ST. MICHAEL HOSPITAL - The Encyclopedia of Cleveland History
ST. MICHAEL HOSPITAL, the second CATHOLIC hospital in Cleveland, was founded in 1884 as St. Alexis. Sisters M. Leonarda and M. Alexia of the Order of St. Francis of Perpetual Adoration established St. Alexis to serve workers and manufacturing concerns in NEWBURGH and the Cuyahoga Industrial Valley. With the aid of the FRANCISCANS, the hospital opened at Broadway and McBride avenues in a brick, eight-room house. In 1885, the sisters raised $5,500 toward the construction of a main building and a new wing, which added 32 beds. An addition to the main building, the Leonarda Memorial Building, was completed in 1925. A building for the school of NURSING, established in 1918, was erected in 1930. The first maternity ward was constructed as an addition to the Leonarda building in 1945. The next major expansion program was completed in 1955, when the 10-story main building was erected at a cost of $3.5 million. A new service wing with an x-ray department, enlarged surgical division, new maternity ward, modern emergency room, and office space was added in 1959.
Among the physicians on the medical staff of St. Alexis have been Drs. FRANK E. BUNTS, GEORGE W. CRILE, and WILLIAM E. LOWER, 3 of the 4 founders of the CLEVELAND CLINIC FOUNDATION. In 1906, Dr. Crile performed the world's first direct blood transfusion between humans at St. Alexis.
St. Alexis first primarily served area INDUSTRY; victims of industrial accidents comprised most of its emergency cases. The hospital also served the families of workers. By the late 1890s, 75% of its patients were charity cases, and fewer than 25% were Catholic. Special wards were maintained for employees of certain companies, especially those of the RAILROADS. Sisters comprised almost the entire nursing staff at this time. In the early 1920s, the hospital's out-patient department became the first such department in the country to offer chemotherapy. The hospital established an inhalation therapy department, later known as Pulmonary Disease Services, in 1954; the coronary-care unit in 1968; and a respiratory-care unit in 1980. St. Alexis branched into the SUBURBS in the 1980s, with an urgent-care center in BROADVIEW HEIGHTS. It changed its name to St. Alexis Hospital Medical Center in 1986. In September 1994, Pennsylvania-based Primary Health Systems (PHS) acquired the hospital and renamed it St. Michael Hospital. Although no longer owned by a Catholic religious order, the hospital maintained its Catholic identity and close relationship with the Diocese of Cleveland. In 1995, the 220-bed hospital offered a full range of services, including respiratory care, skilled nursing, senior services,, women's services, rehabilitation services, and occupational health.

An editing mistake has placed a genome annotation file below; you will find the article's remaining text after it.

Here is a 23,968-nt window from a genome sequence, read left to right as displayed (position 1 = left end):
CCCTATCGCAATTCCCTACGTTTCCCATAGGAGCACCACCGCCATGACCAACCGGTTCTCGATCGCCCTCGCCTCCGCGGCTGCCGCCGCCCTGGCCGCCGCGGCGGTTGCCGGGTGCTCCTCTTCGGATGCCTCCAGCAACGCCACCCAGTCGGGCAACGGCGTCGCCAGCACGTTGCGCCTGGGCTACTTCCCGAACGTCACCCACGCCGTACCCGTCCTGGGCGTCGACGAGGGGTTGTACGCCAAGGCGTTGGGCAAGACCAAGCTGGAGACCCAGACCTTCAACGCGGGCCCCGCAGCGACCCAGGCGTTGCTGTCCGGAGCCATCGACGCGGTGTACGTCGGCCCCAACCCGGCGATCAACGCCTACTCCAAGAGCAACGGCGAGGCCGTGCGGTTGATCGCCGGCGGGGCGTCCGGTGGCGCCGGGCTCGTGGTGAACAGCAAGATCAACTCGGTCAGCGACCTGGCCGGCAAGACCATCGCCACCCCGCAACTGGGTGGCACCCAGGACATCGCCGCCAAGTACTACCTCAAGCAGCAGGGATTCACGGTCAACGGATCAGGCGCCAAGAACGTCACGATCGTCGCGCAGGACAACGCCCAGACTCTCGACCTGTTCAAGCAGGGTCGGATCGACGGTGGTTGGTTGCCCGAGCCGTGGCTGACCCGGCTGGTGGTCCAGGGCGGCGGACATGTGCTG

Faced with mounting debts, PHS filed for bankruptcy in 1999, leaving the future of St. Michael in serious doubt. As local politicians and neighborhood groups in SLAVIC VILLAGE rallied to save the venerable hospital from closing, the University Hospitals Health System purchased St. Michael in a public auction in 2000. Saved from the brink, the hospital became known as the "Miracle on Broadway." The following year, the emergency department at St. Michael underwent a $2.2 million renovation that included 12 private treatment rooms, new medical equipment, and increased staffing. The "Miracle on Broadway" did not last too long, however. In 2003, University Hospitals announced its intention to close the 250-bed hospital once and for all, citing declining patient volume, mounting operation costs, and failure to attract private insurance contracts. After 119 years of medical service, St. Michael Hospital closed its doors on 19 December 2003.
Last Modified: 28 Jan 2010 08:52:22 PM
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